The Kabuliwalas from Tagore’s story still live in Kolkata. A hundred years after Tagore’s Kabuliwala walked these streets with his bag of cashews and raisins the community of Pathans have made a life for themselves in the city’s bylanes. Named after the city of their origin, Kabul, the Kabuliwalas have integrated seamlessly with the city that they now call their adopted homeland. They get along famously with the Bengalis, the Marwadis, the Catholics and more that make up the melting pot that is Kolkata’s culture.
Today, over a hundred Khan families live in what are called ‘Khan kothis’. The Pashtun people traditionally run family businesses selling almonds, pistachios, walnuts, fabrics, etc., a heritage passed down for generations. Many of the members of the earlier generation, however, did not care to pursue an education. This is changing, with the latest generation going to good schools in the city.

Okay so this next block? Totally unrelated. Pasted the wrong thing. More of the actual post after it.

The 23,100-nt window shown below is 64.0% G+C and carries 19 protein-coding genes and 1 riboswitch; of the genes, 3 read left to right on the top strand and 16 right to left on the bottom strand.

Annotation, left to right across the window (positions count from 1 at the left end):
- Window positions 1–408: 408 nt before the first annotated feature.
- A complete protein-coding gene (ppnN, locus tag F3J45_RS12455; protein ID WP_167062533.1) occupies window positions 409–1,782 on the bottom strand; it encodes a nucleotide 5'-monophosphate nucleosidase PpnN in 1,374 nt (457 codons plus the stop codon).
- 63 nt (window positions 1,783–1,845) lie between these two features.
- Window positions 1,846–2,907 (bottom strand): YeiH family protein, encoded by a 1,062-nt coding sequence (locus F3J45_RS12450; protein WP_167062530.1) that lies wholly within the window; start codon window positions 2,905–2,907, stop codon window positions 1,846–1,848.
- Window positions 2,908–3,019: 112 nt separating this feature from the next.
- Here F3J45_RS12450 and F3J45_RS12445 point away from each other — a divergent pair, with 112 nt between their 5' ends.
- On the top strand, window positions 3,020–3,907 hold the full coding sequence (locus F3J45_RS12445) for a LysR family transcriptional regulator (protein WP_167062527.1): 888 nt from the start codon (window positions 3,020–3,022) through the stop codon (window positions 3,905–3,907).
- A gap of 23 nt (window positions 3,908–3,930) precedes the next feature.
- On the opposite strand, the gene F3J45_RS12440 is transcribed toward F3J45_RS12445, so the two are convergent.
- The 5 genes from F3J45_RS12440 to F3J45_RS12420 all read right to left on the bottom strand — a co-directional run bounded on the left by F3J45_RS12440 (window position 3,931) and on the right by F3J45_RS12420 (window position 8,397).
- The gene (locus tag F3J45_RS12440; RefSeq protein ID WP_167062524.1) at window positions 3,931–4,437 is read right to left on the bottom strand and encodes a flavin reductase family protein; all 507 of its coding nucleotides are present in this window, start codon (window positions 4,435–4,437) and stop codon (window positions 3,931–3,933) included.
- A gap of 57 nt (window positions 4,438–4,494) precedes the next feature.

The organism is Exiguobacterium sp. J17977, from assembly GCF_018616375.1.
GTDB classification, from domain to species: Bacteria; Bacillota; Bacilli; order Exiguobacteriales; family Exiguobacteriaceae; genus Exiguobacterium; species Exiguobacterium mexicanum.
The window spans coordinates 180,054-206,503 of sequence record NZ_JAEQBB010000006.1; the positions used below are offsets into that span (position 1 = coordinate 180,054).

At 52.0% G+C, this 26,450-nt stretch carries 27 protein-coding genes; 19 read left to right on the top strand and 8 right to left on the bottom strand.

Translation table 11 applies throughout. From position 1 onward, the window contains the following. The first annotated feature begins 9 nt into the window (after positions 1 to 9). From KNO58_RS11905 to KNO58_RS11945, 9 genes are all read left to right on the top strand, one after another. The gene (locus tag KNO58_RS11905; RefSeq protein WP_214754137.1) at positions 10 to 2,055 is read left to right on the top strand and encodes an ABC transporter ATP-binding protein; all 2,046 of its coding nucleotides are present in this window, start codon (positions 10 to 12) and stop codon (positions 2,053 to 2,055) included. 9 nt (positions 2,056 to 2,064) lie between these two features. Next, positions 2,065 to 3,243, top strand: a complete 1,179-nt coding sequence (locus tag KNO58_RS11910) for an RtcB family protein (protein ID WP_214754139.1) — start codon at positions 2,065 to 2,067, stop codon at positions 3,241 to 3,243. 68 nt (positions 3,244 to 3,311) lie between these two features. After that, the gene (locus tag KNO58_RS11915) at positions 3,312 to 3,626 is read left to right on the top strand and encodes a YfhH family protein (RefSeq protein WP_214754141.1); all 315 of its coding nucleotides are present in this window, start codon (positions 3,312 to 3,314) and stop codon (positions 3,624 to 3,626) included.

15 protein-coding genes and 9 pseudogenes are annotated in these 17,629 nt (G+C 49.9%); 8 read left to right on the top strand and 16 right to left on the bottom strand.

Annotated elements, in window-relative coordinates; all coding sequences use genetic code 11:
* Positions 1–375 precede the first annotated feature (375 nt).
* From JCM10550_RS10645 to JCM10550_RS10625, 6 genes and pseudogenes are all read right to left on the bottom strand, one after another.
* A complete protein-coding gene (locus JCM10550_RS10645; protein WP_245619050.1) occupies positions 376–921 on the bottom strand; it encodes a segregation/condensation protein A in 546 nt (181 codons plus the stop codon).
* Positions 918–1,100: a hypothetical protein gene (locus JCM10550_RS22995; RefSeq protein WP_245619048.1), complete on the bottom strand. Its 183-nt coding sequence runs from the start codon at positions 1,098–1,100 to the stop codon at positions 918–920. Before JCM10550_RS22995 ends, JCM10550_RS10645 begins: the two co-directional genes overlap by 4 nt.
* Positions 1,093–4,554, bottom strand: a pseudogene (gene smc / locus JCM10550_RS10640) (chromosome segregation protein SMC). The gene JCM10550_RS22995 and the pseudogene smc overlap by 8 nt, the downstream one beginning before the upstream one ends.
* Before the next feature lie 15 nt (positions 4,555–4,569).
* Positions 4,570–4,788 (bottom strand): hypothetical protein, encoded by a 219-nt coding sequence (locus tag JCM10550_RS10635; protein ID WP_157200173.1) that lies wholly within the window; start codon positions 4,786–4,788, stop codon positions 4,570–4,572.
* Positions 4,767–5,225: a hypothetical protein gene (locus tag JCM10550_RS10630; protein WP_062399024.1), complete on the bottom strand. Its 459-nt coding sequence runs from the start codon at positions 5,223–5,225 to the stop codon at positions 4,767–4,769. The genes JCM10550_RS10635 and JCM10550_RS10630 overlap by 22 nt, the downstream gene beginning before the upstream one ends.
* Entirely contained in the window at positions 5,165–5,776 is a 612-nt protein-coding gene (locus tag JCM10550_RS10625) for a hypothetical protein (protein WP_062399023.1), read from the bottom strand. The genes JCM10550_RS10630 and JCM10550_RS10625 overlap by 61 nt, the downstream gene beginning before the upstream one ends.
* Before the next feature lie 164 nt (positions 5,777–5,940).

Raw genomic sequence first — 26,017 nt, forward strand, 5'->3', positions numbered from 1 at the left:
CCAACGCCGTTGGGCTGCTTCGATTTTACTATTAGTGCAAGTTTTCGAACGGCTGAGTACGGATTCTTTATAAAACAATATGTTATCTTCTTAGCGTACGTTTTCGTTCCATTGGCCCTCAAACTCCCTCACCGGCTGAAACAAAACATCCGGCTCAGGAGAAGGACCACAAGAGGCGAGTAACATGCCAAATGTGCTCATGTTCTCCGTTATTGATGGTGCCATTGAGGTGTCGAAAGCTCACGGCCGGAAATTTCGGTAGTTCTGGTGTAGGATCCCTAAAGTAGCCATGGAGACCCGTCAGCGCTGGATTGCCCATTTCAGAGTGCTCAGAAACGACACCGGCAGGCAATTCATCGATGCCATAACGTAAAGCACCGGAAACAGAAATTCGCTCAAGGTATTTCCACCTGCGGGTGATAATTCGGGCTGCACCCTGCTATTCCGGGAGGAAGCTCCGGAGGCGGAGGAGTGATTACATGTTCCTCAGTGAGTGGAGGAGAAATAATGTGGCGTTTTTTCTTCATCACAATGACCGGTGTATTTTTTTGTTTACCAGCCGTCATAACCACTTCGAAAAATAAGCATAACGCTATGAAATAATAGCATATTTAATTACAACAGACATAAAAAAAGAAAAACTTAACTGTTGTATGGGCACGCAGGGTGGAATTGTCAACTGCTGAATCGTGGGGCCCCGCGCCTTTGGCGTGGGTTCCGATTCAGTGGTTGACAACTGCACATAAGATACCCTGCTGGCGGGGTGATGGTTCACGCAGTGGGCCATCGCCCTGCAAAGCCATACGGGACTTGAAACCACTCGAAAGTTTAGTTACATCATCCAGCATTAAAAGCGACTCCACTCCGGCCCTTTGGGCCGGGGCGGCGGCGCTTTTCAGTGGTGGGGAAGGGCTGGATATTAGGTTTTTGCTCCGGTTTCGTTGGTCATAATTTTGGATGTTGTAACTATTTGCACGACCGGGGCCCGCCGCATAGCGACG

Do these people ever feel like returning to Pashtunistan? Not really, says Yasmin Nigar Khan, President of the All India Pakhtoon Jirga-e-Hind, and adopted great-granddaughter of Khan Abdul Gaffar Khan. The Pathans who came to Kolkata found happiness here. India is their home now, and they love their adopted homeland.
101 Traces looks at the last of anything: ethnic communities, folk craftsmen, disappearing trades, forgotten people. It sketches portraits of these unique individuals, locked in a battle they cannot win: a battle against the future. Together, they represent the dying whispers of ancient heritage and traditional individuality. As India moves towards homogenized global pop culture, 101 Traces honors the people, the objects, and the skills that connect us to our ancient identity.
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